Given the recent increase in the number of reported DDoS attacks against Nordic companies and authorities, Truesec assesses that the general risk of Swedish and Danish interests being exposed to more DDoS attacks is elevated. We urge all businesses to review their preparedness to protect themselves against overload attacks immediately.
What Is a DDoS Attack?
A DDoS attack is a form of overload attack whose purpose is to make a service (e.g., a website) unavailable to its users. The attacker uses a Botnet – a network consisting of a large number of devices that are all used to carry out a targeted and coordinated attack on the target. DDoS attacks are carried out by simultaneous calls in high volume; without adequate protection, the service becomes unavailable to legitimate users.
An Increase of DDoS Attacks in 2022
Truesec's Threat Intelligence notes a noticeable increase in the number of reported extortion attacks linked to DDoS in 2022 compared to 2021. In addition to the increase in the number of attacks carried out, we can also note that Russian-patriotic hacktivist groups are more systematically recruiting volunteers to use their botnets to carry out attacks against Western countries. Given the recent dramatic increase in the number of DDoS-exposed companies and authorities in Sweden, there is reason to assume that this development will continue.
It is important to understand that hacktivist DDoS attacks are usually temporary disruptions. Still, the threat actors behind the attack will always work to inflate the effects of these attacks out of proportion. Their goal is to create fear, confusion, and shame.
How To Protect Your Organisation From Being Hit
Truesec recommends publicly sharing information if a DDoS attack has hit your business. To avoid doing so is to hand over the information-sharing platform to the threat actors, who will do their utmost to create headlines with their own narrative about their attack.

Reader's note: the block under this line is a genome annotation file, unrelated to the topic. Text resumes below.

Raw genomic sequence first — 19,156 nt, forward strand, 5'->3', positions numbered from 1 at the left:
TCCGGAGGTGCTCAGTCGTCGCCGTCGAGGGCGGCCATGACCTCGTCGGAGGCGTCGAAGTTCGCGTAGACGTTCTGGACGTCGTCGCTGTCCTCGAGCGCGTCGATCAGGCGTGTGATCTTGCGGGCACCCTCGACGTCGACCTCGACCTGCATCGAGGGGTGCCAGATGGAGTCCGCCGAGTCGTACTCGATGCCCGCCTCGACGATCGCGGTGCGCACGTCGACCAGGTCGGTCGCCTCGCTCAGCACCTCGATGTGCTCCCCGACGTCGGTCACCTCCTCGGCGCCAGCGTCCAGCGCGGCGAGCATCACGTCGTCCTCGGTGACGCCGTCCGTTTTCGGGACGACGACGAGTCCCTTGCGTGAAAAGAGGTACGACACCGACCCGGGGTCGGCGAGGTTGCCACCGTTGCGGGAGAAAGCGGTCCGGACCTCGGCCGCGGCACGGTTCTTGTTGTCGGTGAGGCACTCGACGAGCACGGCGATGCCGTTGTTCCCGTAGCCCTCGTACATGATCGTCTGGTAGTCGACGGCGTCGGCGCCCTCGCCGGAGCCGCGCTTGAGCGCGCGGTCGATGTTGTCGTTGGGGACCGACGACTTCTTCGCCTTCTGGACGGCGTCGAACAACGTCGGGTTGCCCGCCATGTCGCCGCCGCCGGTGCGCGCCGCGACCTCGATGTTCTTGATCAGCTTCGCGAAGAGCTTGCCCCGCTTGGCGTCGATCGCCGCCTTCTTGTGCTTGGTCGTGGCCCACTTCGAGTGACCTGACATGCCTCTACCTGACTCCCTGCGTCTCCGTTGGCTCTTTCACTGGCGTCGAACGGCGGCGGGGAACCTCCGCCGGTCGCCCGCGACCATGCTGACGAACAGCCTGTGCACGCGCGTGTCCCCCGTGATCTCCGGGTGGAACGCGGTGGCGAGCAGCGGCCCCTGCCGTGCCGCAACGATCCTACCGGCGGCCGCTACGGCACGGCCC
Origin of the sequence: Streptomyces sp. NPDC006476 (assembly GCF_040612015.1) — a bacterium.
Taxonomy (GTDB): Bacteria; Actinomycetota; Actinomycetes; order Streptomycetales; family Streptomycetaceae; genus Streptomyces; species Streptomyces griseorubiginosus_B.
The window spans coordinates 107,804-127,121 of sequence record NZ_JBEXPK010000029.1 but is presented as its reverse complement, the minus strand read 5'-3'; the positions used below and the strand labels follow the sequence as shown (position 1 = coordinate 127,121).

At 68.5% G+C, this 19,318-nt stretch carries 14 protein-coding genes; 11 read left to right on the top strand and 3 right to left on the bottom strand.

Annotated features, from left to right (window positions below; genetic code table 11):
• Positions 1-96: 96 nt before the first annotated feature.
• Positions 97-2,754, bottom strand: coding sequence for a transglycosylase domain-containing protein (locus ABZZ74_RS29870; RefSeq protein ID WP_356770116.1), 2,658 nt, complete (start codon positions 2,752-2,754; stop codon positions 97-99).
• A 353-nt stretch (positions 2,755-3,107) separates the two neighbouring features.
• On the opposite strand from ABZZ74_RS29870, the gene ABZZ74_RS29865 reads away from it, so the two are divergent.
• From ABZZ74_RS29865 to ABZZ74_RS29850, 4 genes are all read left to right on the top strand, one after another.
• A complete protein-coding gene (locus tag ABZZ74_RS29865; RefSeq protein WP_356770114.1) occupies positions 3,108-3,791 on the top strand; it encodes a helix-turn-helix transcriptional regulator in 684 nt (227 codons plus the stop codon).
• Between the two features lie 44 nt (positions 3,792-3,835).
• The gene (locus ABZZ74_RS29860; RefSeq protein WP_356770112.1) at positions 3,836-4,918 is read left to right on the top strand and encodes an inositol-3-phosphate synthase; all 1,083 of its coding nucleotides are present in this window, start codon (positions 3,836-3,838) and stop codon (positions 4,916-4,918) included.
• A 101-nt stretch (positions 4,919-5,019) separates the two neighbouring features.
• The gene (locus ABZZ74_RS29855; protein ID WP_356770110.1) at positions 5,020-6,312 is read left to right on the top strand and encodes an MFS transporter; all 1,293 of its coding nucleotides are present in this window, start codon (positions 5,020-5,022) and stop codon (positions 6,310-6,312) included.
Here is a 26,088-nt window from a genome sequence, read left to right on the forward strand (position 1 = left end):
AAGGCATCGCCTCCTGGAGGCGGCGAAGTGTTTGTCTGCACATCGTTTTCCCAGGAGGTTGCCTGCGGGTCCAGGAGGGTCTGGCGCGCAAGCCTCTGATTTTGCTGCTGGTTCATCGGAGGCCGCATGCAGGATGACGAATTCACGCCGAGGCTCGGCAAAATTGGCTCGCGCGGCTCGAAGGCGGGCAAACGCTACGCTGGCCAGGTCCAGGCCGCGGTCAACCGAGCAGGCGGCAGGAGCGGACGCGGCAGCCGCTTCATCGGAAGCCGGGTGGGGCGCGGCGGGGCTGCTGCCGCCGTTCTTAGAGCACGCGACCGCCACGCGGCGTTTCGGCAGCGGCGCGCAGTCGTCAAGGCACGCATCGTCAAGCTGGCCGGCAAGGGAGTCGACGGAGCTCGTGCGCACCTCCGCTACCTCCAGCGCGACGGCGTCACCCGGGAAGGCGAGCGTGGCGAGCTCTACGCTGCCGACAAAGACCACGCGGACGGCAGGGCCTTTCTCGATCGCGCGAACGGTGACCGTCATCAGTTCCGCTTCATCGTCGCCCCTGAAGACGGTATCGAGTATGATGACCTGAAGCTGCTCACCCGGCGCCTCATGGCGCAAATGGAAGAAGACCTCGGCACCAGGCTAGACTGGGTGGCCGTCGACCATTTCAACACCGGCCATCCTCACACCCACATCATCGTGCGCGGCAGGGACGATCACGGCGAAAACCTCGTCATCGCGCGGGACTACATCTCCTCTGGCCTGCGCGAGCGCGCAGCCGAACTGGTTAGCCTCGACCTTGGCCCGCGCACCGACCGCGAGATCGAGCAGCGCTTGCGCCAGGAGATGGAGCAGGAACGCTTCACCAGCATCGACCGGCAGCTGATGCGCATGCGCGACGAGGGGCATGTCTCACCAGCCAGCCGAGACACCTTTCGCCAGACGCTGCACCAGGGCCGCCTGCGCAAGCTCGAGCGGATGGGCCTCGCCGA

We urge all businesses to prepare a plan for how to react in case of a possible DDoS attack and include a media communication plan.
In addition to a reactive plan to deal with an ongoing attack, there are both preparatory and preventive safeguards to take to significantly lower the business impact of being exposed to a DDoS attack.
11 Actions To Minimize Risk:
- Be sure to regularly map your IT environment and take inventory of mission-critical applications and systems, especially those exposed to the Internet.
- Protect mission-critical websites, applications, and systems with DDoS Protection.
- Keep your Internet Service Provider (ISP) contact lists up to date and ask for regular reporting on what they see.
- Ask your Internet Service Provider (ISP) to filter out traffic from any regions you do not do business with.
- Ask your Internet Service Provider (ISP) to implement Quality of Service (QoS) to prioritize business-critical services.
- If you own your IP address space (ISP independent), make sure you use connections from different ISPs and that redundancy works, at least for business-critical applications.
- Protect links and networks between the local devices and outgoing link (e.g., disable ping, traceroute, etc.) Ask your upstream ISP to do the same for the routers on their side facing you (often called CPE or PE).
- Monitor CPU and traffic volume on front-end firewalls, load balancers, WAFs, and exposed servers. Configure alarms with threshold values for a predefined period; for example, usage above 80% last 10 minutes.
- Apply all patches for systems exposed to the Internet.
- Ensure that exposed systems log and that these logs are easily accessible.
- Ensure that all public IPv6 links are configured with the /126 or /127 prefix.
Truesec urges every business to analyze available data and logs if the organization sees events consistent with a DDoS attack to understand attack patterns, time windows, affected targets, etc. Interpret data coming from ISPs, DDoS protection, or other equipment but do not rely on it as a single denominator - if a DDoS attack is confirmed, notify your national CERT.